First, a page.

The rapidly expanding field of hospital medicine has spurred a growing number of textbooks devoted to the specialty. Textbooks by some of the specialty’s leading voices are available to those keen on honing their knowledge.
Ranging in scope from practice management issues to clinical synopses, titles include:
- “Hospitalists: A Guide to Building and Sustaining a Successful Program” by SHM founders John Nelson, MD, and Win Whitcomb, MD, and Joe Miller, SHM’s executive adviser to the CEO. (Health Administration Press, 2007, $72);
- “Comprehensive Hospital Medicine,” by Mark Williams, MD, chief, division of hospital medicine, Feinberg School of Medicine, Chicago (Elsevier, 2007, $109);
- “Hospital Medicine Secrets,” by The Hospitalist physician editor Jeff Glasheen, MD (Mosby/Elsevier, 2007, $39);
- “Understanding Patient Safety” by Robert Wachter, MD, chief of the Division of Hospital Medicine, and chief of the Medical Service at the University of California, at San Francisco Medical Center, and author of “Wachter’s World,” a blog featured on The Hospitalist Web site (McGraw-Hill, 2007, $35);
- “Hospital Medicine: Just the Facts,” by Sylvia McKean, MD, director, hospitalist service, Brigham and Women’s Hospital, Boston (McGraw-Hill, 2008, $50);
- “First Exposure. Internal Medicine: Hospital Medicine” by Charles Griffith, MD, inpatient internal medicine clerkship director, and Andrew R. Hoellein, MD, outpatient internal medicine clerkship director, Department of Internal Medicine, University of Kentucky, Lexington (McGraw-Hill, 2007, $34); and
- “Tools and Strategies for an Effective Hospitalist Program” by Jeffrey R. Dichter, MD, and Kenneth G. Simone, MD (HCPro, 2008, $299).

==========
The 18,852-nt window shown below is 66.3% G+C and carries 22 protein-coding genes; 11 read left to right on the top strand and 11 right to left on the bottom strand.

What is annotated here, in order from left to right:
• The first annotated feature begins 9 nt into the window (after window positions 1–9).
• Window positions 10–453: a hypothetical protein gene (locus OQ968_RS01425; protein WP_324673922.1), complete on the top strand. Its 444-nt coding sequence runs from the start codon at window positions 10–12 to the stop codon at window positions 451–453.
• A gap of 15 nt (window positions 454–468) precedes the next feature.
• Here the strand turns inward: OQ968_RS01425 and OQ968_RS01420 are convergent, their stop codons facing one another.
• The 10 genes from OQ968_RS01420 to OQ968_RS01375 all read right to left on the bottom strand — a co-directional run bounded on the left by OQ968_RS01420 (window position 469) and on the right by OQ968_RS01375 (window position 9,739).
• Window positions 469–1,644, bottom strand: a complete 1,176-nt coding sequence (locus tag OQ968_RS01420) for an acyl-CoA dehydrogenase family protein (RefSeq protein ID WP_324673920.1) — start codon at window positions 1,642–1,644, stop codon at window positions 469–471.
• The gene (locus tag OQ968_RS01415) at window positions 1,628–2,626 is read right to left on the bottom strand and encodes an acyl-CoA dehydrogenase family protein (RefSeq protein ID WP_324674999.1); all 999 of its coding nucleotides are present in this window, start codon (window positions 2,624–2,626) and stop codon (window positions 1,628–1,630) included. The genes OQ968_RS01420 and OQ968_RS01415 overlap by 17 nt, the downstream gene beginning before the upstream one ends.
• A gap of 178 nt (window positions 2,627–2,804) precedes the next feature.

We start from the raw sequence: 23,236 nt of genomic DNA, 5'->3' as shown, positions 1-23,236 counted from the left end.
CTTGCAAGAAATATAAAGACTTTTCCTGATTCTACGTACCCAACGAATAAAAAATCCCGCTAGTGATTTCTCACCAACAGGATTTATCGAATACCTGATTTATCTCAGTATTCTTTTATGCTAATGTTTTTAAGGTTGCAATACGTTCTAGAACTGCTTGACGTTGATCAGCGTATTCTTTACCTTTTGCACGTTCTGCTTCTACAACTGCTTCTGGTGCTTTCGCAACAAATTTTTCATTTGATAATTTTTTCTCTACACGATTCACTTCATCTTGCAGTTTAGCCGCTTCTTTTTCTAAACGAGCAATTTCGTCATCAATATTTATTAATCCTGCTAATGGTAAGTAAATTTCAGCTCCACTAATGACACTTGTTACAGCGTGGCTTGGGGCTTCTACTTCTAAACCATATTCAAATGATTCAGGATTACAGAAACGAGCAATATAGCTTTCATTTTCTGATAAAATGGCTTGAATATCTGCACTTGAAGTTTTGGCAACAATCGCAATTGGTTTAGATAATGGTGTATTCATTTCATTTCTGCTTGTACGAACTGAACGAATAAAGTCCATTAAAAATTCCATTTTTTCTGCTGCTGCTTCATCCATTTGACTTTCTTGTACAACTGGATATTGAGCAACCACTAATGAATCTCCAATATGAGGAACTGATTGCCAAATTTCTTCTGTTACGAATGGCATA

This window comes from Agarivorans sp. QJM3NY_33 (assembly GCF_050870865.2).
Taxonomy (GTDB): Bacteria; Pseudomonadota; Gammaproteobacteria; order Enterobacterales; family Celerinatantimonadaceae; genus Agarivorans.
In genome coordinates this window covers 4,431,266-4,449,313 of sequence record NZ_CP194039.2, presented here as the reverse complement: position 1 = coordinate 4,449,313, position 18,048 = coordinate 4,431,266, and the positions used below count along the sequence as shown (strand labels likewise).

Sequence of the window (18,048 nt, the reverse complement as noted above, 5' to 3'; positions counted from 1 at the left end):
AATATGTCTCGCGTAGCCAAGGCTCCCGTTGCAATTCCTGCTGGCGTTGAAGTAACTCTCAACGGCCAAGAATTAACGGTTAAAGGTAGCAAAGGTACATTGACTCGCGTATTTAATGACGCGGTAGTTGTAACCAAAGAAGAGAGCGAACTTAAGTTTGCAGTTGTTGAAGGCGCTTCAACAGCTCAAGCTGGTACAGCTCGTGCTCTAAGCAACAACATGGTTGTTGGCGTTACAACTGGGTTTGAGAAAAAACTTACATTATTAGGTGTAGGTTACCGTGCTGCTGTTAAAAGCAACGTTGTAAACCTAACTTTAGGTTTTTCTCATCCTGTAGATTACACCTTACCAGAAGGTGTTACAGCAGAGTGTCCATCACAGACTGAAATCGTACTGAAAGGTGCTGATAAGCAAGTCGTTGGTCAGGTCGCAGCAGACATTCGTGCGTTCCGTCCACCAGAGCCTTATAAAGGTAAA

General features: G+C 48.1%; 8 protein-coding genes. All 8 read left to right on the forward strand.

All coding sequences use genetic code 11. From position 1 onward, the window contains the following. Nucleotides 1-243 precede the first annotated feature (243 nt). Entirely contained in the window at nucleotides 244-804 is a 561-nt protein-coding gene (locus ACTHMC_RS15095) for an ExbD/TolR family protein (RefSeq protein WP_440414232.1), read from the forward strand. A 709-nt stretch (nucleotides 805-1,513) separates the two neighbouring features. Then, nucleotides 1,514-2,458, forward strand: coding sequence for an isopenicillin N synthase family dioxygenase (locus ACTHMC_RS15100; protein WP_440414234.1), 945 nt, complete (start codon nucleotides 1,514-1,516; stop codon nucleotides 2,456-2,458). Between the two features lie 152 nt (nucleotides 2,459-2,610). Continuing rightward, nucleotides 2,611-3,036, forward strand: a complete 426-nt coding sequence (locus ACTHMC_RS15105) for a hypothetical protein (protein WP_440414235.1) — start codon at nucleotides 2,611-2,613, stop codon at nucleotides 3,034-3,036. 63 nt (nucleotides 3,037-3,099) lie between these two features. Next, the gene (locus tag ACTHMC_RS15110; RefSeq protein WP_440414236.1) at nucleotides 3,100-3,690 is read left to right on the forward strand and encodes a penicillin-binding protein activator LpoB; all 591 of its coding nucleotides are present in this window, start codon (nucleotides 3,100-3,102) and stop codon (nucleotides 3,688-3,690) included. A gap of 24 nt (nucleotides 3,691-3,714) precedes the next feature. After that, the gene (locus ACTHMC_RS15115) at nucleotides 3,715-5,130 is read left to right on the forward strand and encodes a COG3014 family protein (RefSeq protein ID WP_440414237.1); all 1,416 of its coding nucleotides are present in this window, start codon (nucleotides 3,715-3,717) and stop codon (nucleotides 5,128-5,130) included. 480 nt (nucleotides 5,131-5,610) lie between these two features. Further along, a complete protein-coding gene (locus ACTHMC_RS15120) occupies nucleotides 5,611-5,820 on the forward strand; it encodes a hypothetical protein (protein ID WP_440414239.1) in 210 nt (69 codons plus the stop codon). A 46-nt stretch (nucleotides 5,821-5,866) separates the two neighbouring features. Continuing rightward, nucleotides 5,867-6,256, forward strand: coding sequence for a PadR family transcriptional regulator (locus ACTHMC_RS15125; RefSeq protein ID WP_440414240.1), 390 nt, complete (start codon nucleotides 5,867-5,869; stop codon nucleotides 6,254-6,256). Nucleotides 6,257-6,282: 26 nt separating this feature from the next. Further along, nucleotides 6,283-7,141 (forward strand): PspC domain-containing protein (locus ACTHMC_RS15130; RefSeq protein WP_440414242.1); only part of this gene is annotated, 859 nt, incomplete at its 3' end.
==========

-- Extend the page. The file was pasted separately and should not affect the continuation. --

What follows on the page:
SHM’s offering in the arena reinforces the ideas of “the critical need for leadership of HMGs and the need to create an ownership mentality for hospitalists within an HMG,” Miller says. “The book is filled with examples, tools, and checklists” and has sold approximately 500 copies so far.
The newest text, just off the press in May, is Dr. McKean’s. “This book provides concise, templated information designed to save the clinician valuable time,” she says. It also has a variety of uses, including exam review, clinical reference, point-of-care lookup, [and] quick updates in hospital medicine for those attending on the wards. It covers vital information on issues in administration and management.”
Dr. Wachter wrote his text “because I didn’t see any book for those seeking to learn the key clinical, organizational, and systems issues in patient safety,” he says. “I tried to write it in a lively and accessible style and fill it with illustrative cases and analyses, as well as up-to-date tables, graphics, references, and tools. My goal was to introduce the patient safety field to physicians—particularly hospitalists—nurses, pharmacists, and hospital administrators, as well as to trainees in these fields. [I hope it’s a] go-to book for experienced clinicians and nonclinicians alike.”
Already in its second printing, Dr. Wachter estimates it has sold between 7,500 and 10,000 copies. He plans to update the book every two years and is working on producing some Web-based learning modules. TH